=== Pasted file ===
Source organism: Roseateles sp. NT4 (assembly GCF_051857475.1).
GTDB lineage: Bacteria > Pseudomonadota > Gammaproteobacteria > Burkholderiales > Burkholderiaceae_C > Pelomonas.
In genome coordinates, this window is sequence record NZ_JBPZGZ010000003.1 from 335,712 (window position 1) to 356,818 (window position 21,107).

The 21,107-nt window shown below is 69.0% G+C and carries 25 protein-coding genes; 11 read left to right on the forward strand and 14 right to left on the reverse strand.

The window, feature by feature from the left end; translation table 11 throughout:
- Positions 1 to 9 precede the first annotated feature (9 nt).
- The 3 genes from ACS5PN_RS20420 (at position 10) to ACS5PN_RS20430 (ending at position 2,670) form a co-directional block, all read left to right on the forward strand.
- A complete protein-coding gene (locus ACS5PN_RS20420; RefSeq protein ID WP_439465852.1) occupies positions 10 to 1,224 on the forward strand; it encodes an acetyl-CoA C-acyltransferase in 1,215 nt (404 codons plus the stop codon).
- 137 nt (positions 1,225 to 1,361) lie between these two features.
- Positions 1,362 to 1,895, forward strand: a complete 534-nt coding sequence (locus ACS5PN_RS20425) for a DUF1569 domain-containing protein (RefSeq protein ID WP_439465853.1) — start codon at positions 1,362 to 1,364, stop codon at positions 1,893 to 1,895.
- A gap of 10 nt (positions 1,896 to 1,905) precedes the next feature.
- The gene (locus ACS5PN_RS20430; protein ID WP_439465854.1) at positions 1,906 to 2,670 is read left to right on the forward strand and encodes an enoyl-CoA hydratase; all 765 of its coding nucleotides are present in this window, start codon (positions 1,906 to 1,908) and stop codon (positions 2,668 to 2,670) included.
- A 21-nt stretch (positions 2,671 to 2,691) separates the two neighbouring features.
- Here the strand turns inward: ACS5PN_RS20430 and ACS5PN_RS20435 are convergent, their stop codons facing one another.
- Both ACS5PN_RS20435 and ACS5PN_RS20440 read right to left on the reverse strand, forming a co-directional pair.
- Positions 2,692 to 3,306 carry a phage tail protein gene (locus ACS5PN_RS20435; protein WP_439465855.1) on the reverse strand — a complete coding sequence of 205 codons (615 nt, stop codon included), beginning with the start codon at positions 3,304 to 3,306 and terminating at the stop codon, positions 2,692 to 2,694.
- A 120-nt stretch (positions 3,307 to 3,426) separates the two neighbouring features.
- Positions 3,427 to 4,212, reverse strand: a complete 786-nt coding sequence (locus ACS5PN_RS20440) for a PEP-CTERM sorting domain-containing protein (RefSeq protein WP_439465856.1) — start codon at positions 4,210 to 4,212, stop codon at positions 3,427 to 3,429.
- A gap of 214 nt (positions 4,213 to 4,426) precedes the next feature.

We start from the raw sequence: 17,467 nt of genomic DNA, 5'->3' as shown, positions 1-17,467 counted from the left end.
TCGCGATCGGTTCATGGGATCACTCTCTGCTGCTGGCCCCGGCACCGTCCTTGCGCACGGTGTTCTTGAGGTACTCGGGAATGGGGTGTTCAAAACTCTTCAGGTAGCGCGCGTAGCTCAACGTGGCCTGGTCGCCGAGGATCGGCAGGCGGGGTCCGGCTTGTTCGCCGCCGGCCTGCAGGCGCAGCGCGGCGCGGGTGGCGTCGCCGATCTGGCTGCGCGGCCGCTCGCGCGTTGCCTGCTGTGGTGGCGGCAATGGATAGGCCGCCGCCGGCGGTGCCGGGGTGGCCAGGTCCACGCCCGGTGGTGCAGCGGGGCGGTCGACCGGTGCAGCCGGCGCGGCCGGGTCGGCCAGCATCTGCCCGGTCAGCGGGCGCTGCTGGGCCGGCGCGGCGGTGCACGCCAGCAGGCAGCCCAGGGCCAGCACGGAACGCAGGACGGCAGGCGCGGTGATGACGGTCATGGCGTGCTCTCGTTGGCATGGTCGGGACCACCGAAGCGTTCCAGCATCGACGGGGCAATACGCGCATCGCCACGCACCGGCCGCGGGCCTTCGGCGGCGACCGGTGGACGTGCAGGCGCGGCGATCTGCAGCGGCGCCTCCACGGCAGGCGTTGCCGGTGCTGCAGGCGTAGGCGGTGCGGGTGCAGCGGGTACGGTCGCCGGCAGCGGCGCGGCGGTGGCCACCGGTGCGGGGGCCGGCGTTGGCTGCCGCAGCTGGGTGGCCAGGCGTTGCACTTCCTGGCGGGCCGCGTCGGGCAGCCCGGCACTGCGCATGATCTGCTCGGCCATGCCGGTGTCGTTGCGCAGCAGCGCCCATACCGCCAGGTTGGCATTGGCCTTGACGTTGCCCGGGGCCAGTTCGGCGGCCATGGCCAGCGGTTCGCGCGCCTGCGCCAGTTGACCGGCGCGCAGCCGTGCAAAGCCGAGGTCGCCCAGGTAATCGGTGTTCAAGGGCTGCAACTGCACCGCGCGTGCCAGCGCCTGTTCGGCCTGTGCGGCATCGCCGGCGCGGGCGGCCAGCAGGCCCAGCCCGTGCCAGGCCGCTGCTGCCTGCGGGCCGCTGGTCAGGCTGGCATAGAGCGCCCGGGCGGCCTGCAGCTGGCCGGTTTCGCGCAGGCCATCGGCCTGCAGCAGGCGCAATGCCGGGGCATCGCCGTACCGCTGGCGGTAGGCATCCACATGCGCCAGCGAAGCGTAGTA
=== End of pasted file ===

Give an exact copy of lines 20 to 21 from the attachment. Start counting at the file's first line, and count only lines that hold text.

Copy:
We start from the raw sequence: 17,467 nt of genomic DNA, 5'->3' as shown, positions 1-17,467 counted from the left end.
TCGCGATCGGTTCATGGGATCACTCTCTGCTGCTGGCCCCGGCACCGTCCTTGCGCACGGTGTTCTTGAGGTACTCGGGAATGGGGTGTTCAAAACTCTTCAGGTAGCGCGCGTAGCTCAACGTGGCCTGGTCGCCGAGGATCGGCAGGCGGGGTCCGGCTTGTTCGCCGCCGGCCTGCAGGCGCAGCGCGGCGCGGGTGGCGTCGCCGATCTGGCTGCGCGGCCGCTCGCGCGTTGCCTGCTGTGGTGGCGGCAATGGATAGGCCGCCGCCGGCGGTGCCGGGGTGGCCAGGTCCACGCCCGGTGGTGCAGCGGGGCGGTCGACCGGTGCAGCCGGCGCGGCCGGGTCGGCCAGCATCTGCCCGGTCAGCGGGCGCTGCTGGGCCGGCGCGGCGGTGCACGCCAGCAGGCAGCCCAGGGCCAGCACGGAACGCAGGACGGCAGGCGCGGTGATGACGGTCATGGCGTGCTCTCGTTGGCATGGTCGGGACCACCGAAGCGTTCCAGCATCGACGGGGCAATACGCGCATCGCCACGCACCGGCCGCGGGCCTTCGGCGGCGACCGGTGGACGTGCAGGCGCGGCGATCTGCAGCGGCGCCTCCACGGCAGGCGTTGCCGGTGCTGCAGGCGTAGGCGGTGCGGGTGCAGCGGGTACGGTCGCCGGCAGCGGCGCGGCGGTGGCCACCGGTGCGGGGGCCGGCGTTGGCTGCCGCAGCTGGGTGGCCAGGCGTTGCACTTCCTGGCGGGCCGCGTCGGGCAGCCCGGCACTGCGCATGATCTGCTCGGCCATGCCGGTGTCGTTGCGCAGCAGCGCCCATACCGCCAGGTTGGCATTGGCCTTGACGTTGCCCGGGGCCAGTTCGGCGGCCATGGCCAGCGGTTCGCGCGCCTGCGCCAGTTGACCGGCGCGCAGCCGTGCAAAGCCGAGGTCGCCCAGGTAATCGGTGTTCAAGGGCTGCAACTGCACCGCGCGTGCCAGCGCCTGTTCGGCCTGTGCGGCATCGCCGGCGCGGGCGGCCAGCAGGCCCAGCCCGTGCCAGGCCGCTGCTGCCTGCGGGCCGCTGGTCAGGCTGGCATAGAGCGCCCGGGCGGCCTGCAGCTGGCCGGTTTCGCGCAGGCCATCGGCCTGCAGCAGGCGCAATGCCGGGGCATCGCCGTACCGCTGGCGGTAGGCATCCACATGCGCCAGCGAAGCGTAGTA